I'd be helping if we weren't so committed: The application of the investment model to the study of alibis
What research that has been conducted on alibis has examined how knowledge of the existance of a relationship between the accused and the alibi provider impacts juror verdicts. Rusbult (1980a) proposed that satisfaction, investment, and alternatives to the present relationship contribute to a couple's commitment. When commitment is present in the relationship between an alibi corroborator and a defedendant, alibi evaluators may believe that the alibi corroborator is motivated to fabricate the defendant's alibi, thus making the alibi less believable. The present research incorporated a between-subjects design examining how perceptions of relationship components affect the evaluation of a defendant's alibi and the motivations behind the alibi corroborator's testimony. Results suggested that when an alibi corroborator is in a highly satisfactory relationship with the defendant, she is perceived to be more motivated to lie for her boyfriend; however, no relationship was found between ratings of alibi believability and motivation to lie.^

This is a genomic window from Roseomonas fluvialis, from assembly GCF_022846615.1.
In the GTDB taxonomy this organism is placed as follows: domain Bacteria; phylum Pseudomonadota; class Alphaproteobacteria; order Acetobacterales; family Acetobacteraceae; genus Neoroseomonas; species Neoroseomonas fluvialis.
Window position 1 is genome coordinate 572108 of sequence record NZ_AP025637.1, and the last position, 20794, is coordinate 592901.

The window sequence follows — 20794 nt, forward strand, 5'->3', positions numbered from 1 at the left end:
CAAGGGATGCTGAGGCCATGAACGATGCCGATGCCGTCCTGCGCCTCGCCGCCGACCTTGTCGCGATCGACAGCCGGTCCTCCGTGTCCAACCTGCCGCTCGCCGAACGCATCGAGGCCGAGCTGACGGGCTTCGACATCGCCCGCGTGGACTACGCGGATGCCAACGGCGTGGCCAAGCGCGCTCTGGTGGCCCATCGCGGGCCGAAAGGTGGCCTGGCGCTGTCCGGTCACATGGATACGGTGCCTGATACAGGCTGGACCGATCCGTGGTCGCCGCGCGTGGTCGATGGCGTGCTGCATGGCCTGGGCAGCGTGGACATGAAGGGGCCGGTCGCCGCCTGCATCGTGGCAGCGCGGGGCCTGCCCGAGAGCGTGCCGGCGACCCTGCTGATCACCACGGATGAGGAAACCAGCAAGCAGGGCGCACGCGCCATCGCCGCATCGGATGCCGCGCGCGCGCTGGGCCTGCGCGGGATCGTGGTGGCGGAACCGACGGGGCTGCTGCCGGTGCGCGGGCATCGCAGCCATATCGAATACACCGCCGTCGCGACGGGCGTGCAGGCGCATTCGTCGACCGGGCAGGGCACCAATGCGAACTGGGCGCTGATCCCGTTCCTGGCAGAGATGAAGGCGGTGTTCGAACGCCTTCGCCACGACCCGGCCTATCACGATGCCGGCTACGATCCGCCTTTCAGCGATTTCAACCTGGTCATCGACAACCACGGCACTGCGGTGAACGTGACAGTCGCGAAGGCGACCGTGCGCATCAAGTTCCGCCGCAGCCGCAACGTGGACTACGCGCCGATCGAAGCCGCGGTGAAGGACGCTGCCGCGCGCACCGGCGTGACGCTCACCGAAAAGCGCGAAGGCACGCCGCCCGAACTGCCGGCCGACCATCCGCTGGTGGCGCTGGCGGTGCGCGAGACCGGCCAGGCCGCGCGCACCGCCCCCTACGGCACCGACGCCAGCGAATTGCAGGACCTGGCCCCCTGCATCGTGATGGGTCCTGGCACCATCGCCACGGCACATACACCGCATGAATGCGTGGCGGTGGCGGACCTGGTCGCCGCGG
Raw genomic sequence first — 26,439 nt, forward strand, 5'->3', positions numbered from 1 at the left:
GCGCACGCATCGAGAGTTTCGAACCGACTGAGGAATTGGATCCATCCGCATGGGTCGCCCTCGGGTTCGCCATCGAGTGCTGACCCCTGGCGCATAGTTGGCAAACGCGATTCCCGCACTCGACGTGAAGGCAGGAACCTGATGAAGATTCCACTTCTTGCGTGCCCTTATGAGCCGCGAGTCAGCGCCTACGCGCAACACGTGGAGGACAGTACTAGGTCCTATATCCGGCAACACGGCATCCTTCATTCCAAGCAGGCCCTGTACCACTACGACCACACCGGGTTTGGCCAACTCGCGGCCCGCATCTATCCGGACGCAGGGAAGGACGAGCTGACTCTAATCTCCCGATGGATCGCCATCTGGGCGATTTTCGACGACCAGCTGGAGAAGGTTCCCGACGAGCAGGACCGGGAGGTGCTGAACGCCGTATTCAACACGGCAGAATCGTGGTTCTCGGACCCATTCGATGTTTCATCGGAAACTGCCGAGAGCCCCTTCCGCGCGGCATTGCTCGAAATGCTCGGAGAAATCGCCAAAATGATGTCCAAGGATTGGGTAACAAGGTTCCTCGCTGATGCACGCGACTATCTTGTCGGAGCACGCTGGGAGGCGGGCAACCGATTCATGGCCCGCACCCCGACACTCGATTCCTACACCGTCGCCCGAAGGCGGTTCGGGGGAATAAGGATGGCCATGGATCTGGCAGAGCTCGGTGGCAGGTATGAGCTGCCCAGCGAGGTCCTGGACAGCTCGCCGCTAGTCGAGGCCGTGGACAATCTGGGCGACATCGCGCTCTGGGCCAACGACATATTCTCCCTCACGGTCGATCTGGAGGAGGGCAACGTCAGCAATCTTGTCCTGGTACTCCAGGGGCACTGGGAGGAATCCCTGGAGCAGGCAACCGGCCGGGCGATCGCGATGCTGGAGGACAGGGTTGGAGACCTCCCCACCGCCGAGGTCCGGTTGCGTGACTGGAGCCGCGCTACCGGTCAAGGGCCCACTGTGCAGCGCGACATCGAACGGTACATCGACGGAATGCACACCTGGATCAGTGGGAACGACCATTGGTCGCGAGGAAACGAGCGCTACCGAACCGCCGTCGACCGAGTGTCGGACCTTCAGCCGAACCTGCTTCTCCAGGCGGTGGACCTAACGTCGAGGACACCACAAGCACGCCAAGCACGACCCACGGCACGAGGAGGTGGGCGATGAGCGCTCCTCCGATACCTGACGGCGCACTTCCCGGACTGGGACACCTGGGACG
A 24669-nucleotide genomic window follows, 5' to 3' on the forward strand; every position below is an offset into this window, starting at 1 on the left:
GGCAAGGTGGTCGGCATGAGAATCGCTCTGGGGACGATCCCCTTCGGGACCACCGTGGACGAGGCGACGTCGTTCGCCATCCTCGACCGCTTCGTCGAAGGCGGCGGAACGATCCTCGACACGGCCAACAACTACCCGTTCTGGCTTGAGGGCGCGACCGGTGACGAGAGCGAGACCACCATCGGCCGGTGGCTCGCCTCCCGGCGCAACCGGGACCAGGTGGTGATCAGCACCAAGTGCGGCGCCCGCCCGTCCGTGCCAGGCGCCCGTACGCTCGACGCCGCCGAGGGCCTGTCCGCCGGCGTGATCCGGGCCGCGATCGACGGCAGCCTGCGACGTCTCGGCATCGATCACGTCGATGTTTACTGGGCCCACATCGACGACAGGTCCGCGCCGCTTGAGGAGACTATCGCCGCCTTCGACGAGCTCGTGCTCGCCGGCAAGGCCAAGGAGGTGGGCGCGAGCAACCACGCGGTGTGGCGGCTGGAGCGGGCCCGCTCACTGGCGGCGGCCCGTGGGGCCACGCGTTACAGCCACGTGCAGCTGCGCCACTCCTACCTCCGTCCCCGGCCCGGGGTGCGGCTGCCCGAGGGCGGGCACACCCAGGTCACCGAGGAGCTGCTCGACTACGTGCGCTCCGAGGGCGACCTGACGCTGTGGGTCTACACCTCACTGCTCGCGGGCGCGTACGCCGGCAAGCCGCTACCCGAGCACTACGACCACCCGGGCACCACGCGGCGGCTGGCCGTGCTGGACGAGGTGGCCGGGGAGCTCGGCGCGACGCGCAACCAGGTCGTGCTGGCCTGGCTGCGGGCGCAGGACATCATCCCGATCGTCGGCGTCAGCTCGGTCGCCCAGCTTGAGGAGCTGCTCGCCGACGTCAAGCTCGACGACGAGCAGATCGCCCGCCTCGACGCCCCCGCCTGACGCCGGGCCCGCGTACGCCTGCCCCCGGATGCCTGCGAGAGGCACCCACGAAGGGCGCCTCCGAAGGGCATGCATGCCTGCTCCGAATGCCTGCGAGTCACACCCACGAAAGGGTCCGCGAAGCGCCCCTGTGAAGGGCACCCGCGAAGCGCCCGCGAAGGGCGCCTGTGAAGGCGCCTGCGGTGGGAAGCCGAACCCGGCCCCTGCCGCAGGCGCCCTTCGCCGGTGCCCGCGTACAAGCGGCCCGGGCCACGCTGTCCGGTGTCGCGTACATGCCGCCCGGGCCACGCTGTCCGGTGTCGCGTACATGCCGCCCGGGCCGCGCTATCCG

Psychology, Social|Psychology, Experimental
Jolly, Kevin Weston, "I'd be helping if we weren't so committed: The application of the investment model to the study of alibis" (2008). ETD Collection for University of Texas, El Paso. AAI1453832.